Functionality-wise, computer mice have not changed this much in recent time. Apart from different button layouts and programmable buttons, there has not been much change at all in this area.
Logitech's MX Master Wireless Mouse changes that. It ships with a unique feature that allows you to control up to three devices that you have paired the mouse with.
Controlling several systems with a single mouse can be quite useful, especially so if you work with multiple devices regularly.
I run two systems side by side for example and programs like ShareMouse or Mouse Without Borders allow me to use one mouse on both of them. Even better, it is possible to copy data between all connected devices.
Logitech's solution is different in two key aspects. First, it requires that you switch between devices using a hardware switch that has been placed at the bottom of the device. While that is certainly fine for occasional switching, it seems impracticable if you need to switch regularly (and quickly) between devices.
The second difference is that control is all you get as you cannot copy data between devices using the mouse. That does not have to be an issue depending on how you use the devices but if you need to transfer clipboard data or files at times, this may not work for you.
The mouse supports two connection options: Logitech Unifying which allows you to connect up to six Logitech devices to the system and Bluetooth Smart technology. The latter allows you to control the three devices. There are requirements for it to work though.
First, the mouse needs to be in range of each system that you want to control. Second, only Bluetooth Smart computers are supported.
While connectivity to up to three devices is certainly the main feature of the mouse, it is not the only one that is worth of note.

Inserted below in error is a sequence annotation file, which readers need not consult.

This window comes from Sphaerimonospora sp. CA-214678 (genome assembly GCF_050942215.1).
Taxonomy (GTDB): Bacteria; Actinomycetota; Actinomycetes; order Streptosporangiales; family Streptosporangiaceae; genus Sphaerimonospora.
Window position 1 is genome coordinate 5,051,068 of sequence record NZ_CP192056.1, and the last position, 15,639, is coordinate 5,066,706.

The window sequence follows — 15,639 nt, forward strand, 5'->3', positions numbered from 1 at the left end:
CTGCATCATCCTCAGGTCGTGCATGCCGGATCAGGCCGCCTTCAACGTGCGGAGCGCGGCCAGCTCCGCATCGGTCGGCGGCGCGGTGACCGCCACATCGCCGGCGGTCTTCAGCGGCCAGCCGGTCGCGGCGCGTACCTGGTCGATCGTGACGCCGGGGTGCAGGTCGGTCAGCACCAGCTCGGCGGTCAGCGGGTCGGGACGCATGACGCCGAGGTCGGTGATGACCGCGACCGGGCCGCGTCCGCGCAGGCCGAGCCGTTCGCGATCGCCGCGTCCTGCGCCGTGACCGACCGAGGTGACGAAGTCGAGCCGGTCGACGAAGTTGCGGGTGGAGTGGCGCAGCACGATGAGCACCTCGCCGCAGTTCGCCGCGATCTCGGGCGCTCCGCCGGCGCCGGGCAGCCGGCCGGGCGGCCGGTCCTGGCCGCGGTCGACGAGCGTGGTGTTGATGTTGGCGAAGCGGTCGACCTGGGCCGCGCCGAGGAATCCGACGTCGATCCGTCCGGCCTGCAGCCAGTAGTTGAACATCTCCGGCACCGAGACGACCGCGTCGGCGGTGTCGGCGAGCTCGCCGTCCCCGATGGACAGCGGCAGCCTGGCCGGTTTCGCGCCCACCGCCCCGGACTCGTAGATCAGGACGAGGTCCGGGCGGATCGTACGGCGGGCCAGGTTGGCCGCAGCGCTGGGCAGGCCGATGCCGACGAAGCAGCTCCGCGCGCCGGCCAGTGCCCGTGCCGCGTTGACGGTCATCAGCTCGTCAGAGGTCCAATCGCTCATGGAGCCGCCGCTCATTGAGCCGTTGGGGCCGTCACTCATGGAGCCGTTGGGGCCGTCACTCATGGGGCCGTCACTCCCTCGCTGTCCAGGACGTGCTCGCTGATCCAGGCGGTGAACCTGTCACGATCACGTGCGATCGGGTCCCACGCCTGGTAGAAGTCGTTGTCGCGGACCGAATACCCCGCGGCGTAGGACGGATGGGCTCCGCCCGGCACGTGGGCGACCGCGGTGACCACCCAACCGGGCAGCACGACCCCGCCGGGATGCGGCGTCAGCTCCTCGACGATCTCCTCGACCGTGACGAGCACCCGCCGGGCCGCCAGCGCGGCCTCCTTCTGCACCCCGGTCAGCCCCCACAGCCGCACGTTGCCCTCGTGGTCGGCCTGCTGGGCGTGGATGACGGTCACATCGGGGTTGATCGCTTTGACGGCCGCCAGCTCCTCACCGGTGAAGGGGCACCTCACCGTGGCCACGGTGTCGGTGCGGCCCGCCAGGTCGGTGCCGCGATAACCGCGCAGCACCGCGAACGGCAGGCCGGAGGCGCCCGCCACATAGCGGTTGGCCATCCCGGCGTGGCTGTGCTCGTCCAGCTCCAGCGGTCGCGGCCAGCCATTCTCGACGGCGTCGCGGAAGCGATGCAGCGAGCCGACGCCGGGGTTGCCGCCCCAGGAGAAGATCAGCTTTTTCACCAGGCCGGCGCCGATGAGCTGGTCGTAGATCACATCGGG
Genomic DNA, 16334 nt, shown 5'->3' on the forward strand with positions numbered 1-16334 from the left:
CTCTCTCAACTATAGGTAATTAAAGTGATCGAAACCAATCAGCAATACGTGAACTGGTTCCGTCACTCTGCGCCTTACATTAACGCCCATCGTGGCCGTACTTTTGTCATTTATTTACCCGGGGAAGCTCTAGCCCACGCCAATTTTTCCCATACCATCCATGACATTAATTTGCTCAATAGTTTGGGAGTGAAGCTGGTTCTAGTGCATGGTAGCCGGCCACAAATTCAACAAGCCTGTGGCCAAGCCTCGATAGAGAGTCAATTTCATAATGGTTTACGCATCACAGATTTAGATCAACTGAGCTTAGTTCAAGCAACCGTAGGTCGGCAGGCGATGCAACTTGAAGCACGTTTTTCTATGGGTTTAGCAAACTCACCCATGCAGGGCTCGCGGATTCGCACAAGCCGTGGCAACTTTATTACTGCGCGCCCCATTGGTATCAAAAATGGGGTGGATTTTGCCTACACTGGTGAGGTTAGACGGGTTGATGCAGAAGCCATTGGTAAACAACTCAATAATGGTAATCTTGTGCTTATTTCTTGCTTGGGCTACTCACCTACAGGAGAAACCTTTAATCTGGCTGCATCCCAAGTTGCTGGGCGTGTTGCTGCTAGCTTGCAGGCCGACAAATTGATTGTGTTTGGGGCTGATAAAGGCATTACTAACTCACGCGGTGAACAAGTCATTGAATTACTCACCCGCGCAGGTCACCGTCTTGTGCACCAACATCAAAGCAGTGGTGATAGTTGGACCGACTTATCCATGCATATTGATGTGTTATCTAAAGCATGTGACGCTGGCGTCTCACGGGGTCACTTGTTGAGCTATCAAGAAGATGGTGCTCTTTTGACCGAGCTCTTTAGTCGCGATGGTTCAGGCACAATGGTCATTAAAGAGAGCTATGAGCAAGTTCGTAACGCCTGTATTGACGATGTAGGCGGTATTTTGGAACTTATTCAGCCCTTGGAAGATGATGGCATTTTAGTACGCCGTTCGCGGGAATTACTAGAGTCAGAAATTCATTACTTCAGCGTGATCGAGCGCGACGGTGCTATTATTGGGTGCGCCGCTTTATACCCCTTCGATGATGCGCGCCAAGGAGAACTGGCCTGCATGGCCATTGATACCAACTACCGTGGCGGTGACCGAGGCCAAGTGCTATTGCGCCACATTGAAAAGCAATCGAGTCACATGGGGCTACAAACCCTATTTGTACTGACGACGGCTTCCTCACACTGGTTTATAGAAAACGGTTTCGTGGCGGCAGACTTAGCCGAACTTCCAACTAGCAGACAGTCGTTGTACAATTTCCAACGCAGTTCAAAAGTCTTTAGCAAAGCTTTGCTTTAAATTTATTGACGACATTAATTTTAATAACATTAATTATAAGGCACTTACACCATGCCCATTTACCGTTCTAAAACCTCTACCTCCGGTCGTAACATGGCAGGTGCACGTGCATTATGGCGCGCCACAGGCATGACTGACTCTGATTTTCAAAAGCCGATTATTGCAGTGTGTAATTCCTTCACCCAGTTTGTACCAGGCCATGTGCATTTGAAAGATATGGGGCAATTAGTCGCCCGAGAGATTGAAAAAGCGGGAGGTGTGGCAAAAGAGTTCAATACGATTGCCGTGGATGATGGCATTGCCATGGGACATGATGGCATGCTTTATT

The wireless mouse uses a rechargeable battery that can be charged for a day's use in just four minutes according to Logitech. Charging time may vary depending on how the system and mouse are used. The four minute figure is based on six hours of office use.
If you work longer hours or use the mouse more often than office workers, then you may need to charge it longer for it to work all day long.
A full charge lasts up to 40 days according to Logitech which it bases on six hours of office work as well.
As far as buttons are concerned, the mouse ships with five of them. The mouse wheel is speed-adaptive and switches automatically between scrolling modes depending on how fast you spin the wheel.
Last but not least, a thumb wheel has been added by Logitech allowing you to scroll horizontally or use other operations using it such as flipping pages or switching applications.
The mouse will be made available next month for $99.99.
The option that allows you to control up to three devices using the same mouse sounds interesting on paper. I cannot see it being used that much on the other hand due to the way you switch between devices.
While it may make sense if you use the mouse on different stations in an office, I cannot see the advantage of this over using mice connected to these devices.
Considering that you cannot transfer data between devices, it is less practicable than using software for that purpose provided that all devices you want to control are connected to the same computer network.
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Ghacks is a technology news blog that was founded in 2005 by Martin Brinkmann. It has since then become one of the most popular tech news sites on the Internet with five authors and regular contributions from freelance writers.